Thursday, September 24, 2009

Response to Shelton-Hay editorial 9/24

Our response is here. We don't want to take up room on the blog at the moment since it's more important to deal with the verification issue (check for your "I Voted" icon) in the Faculty Poll (see "Voting Problems" below).
The Shelton-Hay op-ed in the Star is here. Please help amplify or refine our response by adding your comments below. Remember that our readers include people from within the University and outside.
Also check out Renee Schafer Horton's 9/24 Tucson Citizen report here. One of our readers says below "She's doing better reporting for free than those who are getting paid."
And here for the perceptive, incisive commentary of Evan Lisull in the Desert Lamp. Evan's commentary is sometimes hard to penetrate, sometimes brilliant - but we always enjoy reading in his posts things we can't say - or haven't thought of yet!


  1. I think their editorial only reinforces how OUT OF TOUCH they are with their own faculty, staff and students.

    The fact that they are taking such a whiny defensive posture in the public media is a sad statement... why not invest that time engaging your faculty instead of begging the public to protect you???

    Looks to me like they are afraid for their jobs?

  2. Shelton and Hay's op ed.

    They clearly seem to have "consulted with" confused with "talking at."

    I have never once had any sense at all that the Provost was truly engaged in consultation in any encounter I have ever had with her or any public format I have ever seen her in. Has anyone ever had a different experience?

  3. A few points about recent postings—

    As many of us know, a basic rule of rhetorical strategy: never ask a question until you are thoroughly prepared for the answer. This is clearly pertinent to the issue of the current faculty poll. For this, and several other reasons, WE SHOULD BE VERY CAREFUL ABOUT HOW MANY EGGS WE PUT IN THIS BASKET. The results are quite likely to be ambiguous at least in some terms, and will therefore be subjected to interpretation and manipulation. I can’t prejudge how the poll will turn out, but I can try to reiterate the fact that even if it produces clear-cut results about the present administration and their actions, these results deal with only one specific manifestation of a much more systemic set of problems.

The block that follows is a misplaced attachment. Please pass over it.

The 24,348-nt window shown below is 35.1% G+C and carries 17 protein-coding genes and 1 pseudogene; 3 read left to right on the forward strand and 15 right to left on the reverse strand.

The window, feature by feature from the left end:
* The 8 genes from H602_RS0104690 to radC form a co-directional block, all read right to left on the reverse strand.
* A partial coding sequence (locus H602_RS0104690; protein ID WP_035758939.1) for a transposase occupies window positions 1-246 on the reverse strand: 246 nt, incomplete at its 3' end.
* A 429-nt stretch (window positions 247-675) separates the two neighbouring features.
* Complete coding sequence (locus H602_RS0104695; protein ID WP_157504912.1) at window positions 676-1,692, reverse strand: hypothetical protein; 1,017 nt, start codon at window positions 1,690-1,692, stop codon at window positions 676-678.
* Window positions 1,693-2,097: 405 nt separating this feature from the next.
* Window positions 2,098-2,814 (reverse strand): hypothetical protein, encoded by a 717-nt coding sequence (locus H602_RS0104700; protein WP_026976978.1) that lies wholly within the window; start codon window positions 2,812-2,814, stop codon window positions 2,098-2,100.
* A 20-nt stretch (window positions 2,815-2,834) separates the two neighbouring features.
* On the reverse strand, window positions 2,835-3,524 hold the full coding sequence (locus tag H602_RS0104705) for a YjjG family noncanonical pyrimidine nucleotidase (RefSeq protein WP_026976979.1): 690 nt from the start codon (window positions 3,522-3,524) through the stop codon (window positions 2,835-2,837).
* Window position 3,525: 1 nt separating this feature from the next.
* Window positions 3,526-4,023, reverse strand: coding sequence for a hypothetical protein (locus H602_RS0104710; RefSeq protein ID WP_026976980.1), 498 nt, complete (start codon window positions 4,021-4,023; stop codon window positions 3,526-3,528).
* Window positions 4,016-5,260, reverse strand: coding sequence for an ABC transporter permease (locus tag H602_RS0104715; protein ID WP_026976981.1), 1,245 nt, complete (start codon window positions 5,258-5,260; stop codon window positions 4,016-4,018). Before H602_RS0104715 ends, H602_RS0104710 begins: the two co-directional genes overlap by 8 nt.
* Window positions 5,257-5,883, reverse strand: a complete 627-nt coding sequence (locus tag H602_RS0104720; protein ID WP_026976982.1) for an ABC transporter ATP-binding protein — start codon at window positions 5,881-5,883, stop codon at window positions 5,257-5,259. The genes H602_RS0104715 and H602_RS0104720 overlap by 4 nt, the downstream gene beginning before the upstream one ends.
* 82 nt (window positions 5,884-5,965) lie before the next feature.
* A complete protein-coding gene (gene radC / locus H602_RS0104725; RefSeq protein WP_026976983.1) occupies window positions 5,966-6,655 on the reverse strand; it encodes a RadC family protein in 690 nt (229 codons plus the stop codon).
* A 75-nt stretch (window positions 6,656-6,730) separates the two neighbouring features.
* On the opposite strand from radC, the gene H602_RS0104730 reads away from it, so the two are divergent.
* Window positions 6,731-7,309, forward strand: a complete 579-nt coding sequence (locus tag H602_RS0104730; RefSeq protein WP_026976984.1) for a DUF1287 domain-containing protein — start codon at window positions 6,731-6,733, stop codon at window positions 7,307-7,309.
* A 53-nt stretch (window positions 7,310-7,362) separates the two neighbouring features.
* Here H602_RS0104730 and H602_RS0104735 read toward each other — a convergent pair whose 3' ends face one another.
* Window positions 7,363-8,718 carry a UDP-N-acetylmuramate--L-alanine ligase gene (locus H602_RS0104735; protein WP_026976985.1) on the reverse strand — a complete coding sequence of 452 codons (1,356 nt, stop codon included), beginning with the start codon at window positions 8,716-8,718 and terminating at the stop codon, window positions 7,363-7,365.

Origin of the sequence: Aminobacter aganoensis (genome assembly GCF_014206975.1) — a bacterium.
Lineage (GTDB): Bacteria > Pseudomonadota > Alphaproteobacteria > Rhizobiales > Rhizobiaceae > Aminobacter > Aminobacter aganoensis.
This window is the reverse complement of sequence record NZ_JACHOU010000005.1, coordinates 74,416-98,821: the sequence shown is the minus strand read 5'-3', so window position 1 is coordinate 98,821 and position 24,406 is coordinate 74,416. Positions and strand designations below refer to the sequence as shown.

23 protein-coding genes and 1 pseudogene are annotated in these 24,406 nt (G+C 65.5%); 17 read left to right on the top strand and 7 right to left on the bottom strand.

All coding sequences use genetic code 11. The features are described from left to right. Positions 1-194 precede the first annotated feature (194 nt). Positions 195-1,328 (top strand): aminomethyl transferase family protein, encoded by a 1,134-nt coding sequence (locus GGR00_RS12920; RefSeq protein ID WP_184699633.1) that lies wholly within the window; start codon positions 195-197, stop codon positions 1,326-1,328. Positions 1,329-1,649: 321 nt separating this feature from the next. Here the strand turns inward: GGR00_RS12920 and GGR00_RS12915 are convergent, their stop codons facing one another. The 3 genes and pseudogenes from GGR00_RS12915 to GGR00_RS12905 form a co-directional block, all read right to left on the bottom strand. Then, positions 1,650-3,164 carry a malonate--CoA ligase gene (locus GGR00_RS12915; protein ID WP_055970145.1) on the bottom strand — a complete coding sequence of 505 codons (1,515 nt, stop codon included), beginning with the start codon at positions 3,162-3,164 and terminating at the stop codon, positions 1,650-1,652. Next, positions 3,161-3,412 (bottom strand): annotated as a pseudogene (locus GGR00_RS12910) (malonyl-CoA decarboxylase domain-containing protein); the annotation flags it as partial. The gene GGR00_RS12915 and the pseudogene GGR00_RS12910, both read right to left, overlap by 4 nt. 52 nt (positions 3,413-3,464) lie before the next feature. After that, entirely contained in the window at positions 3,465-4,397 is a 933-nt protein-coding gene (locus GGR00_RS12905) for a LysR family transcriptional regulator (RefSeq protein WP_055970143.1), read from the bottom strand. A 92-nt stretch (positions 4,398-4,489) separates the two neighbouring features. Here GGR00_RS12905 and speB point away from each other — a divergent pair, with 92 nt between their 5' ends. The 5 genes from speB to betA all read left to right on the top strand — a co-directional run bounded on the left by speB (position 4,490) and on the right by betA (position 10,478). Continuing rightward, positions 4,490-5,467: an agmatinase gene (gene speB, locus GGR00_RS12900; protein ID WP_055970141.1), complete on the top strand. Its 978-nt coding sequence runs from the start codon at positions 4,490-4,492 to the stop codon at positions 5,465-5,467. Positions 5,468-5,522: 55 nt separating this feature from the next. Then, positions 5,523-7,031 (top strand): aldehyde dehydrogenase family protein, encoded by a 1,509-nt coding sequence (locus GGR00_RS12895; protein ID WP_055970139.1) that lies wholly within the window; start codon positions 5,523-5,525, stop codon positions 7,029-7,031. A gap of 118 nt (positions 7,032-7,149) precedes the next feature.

A minor point: if the poll is truly anonymous and confidential, how will anyone which colleges replies have come from unless someone actually includes that information in the comments section?

    The rally and other events on our campus today were developed in solidarity with a much larger action taking place in California to protest recent assaults (including budgetary) on higher education there. Notably, one of the most central issues leading to the call for UC (and supporting) walkouts, was the UC administration’s effort to conceal the effects of budget cuts by ignoring a unanimous faculty governance call to have furloughs taken on instructional days. This position coincides with my earlier call, which I repeat here, to make manifest in Arizona the cumulative and damaging effects of decades of budget cuts. To continue to allow legislators to escape paying a political price for these actions is to invite more of the same. No one who claims to be truly concerned about the present and future of the UA could possibly object to creative efforts to mobilize our most central constituencies: our students and their parents. We should direct our collective wisdom in this direction. I would also say that rather than impeding such efforts, our “leaders” should long ago have taken the lead in fostering agitation to change our political climate. Rather than acceding year after to year to cuts, and wringing their hands about the inevitably uneducable legislature, they should have been much more proactive in producing and deploying effective political resistance to these policies. If they HAVE tried, they have failed repeatedly. It’s time to give other educators a chance.

  4. Please check out Renee Schafer Horton's Godblogging for today, 9/24. As one of her readers says, she's doing better reporting for free than those who are paid to report on the UA.

  5. There seems to be a great absentee from the shelton-hay's list of consulted groups and constituencies: the faculty at large... while several of the groups they mentioned are faculty populated (senate, c-11 etc) there has not been another town hall with them present and all of the faculty since the one at Gallagher Theatre last year... or has it?
    another such forum in the next few days would do wonders for the open communication they claim to be embracing...

  6. Great post, Marv.
    So is there anything planned for the next faculty forum?
    Second Faculty Forum with Faculty Governance Leadership
    October 1, 2009 4:00 -5:30 p.m. Family and Consumer Sciences 202

  7. While I support the position of the people running this blog, there is one issue that I believe has become a red herring--transparency. My problems with Shelton's criteria for distributing differential cuts is that the metric used is unrelated to excellence (revenue generation) and is not faithfully applied in any case (Eller and Law). My criticisms of Shelton's plans would be no different if he had devised the plan with complete transparency.

    I bring this up because Shelton and Hays' recent opinion piece argues (falsely I might add) that the faculty were consulted. Our focus on transparency has allowed for Shelton and Hay to redirect the argument away from the core problem--a lousy system for allocating cuts--to a lesser topic.